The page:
Energy infrastructure has an indispensable role in facilitating the functioning of modern society, and it must – today as well as in the future – be resilient enough to withstand various challenges. One of the most important challenges – the green transition: shifting towards economically sustainable growth by decarbonizing energy systems and steering away from fossil fuels – requires energy infrastructure to absorb subsequent shocks. Another, and preeminent challenge, is that, even when directly targeted and partly destroyed as in the ongoing Russian war on Ukraine, energy infrastructure should be withstanding. Additionally, energy infrastructure is increasingly subject to supply chain disruptions, energy costs increase or network congestions. How does our energy infrastructure react to these challenges? How do they affect its ability to facilitate the needs of the green transition? Which regulations/measures should be implemented to facilitate energy infrastructure resilience?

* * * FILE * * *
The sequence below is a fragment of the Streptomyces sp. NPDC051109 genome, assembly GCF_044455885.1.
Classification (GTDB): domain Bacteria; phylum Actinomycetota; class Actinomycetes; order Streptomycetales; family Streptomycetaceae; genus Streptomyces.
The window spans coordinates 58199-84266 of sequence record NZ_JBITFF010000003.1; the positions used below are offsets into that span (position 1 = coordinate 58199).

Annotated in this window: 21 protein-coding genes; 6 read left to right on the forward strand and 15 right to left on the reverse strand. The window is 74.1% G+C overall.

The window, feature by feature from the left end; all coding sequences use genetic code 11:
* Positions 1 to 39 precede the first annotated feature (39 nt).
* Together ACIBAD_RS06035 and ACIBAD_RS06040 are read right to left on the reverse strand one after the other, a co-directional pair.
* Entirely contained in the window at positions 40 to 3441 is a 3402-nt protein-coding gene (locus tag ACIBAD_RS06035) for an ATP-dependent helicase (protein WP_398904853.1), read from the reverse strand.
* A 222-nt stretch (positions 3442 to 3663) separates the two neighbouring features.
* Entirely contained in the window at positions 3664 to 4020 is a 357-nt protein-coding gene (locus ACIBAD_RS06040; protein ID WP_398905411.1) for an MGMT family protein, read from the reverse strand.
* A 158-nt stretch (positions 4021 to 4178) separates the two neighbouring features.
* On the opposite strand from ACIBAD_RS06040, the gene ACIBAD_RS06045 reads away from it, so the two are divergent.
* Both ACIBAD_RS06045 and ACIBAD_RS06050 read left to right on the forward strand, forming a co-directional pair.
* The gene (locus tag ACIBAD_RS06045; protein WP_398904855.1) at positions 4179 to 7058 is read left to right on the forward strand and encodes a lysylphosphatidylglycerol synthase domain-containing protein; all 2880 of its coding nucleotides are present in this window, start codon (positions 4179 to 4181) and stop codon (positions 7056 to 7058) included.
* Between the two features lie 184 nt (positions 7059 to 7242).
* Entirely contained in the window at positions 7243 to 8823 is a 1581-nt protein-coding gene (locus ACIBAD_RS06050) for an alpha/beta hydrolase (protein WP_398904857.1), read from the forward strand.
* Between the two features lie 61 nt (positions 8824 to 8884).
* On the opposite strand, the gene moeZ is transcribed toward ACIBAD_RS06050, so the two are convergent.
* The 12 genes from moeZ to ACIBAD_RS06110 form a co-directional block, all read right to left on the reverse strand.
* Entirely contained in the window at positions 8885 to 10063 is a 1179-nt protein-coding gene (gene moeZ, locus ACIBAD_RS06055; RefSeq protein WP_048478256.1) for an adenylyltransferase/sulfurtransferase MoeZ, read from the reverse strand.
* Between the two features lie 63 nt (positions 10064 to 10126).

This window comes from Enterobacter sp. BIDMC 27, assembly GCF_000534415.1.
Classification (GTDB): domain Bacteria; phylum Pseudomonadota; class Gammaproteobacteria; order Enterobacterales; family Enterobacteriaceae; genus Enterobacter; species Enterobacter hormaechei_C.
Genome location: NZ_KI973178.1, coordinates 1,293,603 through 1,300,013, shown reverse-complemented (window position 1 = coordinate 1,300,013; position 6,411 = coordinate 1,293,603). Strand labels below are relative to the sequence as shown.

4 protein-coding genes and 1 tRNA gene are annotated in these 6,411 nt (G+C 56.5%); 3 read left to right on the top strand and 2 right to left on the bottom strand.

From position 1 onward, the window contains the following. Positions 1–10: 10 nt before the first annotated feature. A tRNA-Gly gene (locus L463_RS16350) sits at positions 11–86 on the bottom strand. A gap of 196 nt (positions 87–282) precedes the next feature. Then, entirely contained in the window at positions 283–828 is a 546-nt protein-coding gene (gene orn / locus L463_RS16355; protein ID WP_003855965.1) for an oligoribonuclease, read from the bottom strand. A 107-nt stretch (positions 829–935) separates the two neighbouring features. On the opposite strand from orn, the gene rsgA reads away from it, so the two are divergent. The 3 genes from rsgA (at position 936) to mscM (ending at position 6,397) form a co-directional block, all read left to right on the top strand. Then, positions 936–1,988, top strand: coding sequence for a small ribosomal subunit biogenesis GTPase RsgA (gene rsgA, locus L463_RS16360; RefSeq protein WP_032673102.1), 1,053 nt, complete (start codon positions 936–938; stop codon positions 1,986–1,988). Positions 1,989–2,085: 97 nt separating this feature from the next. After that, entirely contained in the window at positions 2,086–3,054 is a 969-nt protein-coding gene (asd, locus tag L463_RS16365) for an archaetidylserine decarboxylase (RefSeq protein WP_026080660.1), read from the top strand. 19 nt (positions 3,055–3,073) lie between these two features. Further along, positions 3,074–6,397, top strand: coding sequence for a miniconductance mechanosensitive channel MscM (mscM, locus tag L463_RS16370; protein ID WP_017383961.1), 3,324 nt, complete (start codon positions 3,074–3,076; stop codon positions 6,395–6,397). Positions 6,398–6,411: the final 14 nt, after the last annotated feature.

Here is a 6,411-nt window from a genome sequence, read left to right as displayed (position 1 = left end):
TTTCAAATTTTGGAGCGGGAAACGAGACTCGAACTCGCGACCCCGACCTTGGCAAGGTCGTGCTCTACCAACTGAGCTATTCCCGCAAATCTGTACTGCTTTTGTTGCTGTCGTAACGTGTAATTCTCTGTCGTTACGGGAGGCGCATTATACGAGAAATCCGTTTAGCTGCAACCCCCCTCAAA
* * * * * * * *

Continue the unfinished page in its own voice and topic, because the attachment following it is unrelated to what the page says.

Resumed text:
Stockholm Institute of Transition Economics (SITE) invited four speakers to the 2023 annual Energy Talk to discuss the future of Europe’s Energy infrastructure resilience. This brief summarizes the main points from the presentations and discussions.
Energy System Resilience in the Baltics
Ewa Lazarczyk, Associate Professor at Reykjavik University, addressed the question of energy system resilience, focusing on the Baltic States and their dependence on Russia and other neighbors to fulfill their electricity needs.
The Baltic States are not self-sufficient when it comes to electricity consumption. Since 2009, Lithuania has become a net importer of electricity, relying on external sources to fulfill its electricity demand. Similarly, Estonia experienced a shift towards becoming a net importer of electricity around 2019, following the closure of environmentally detrimental oil fueled power plants.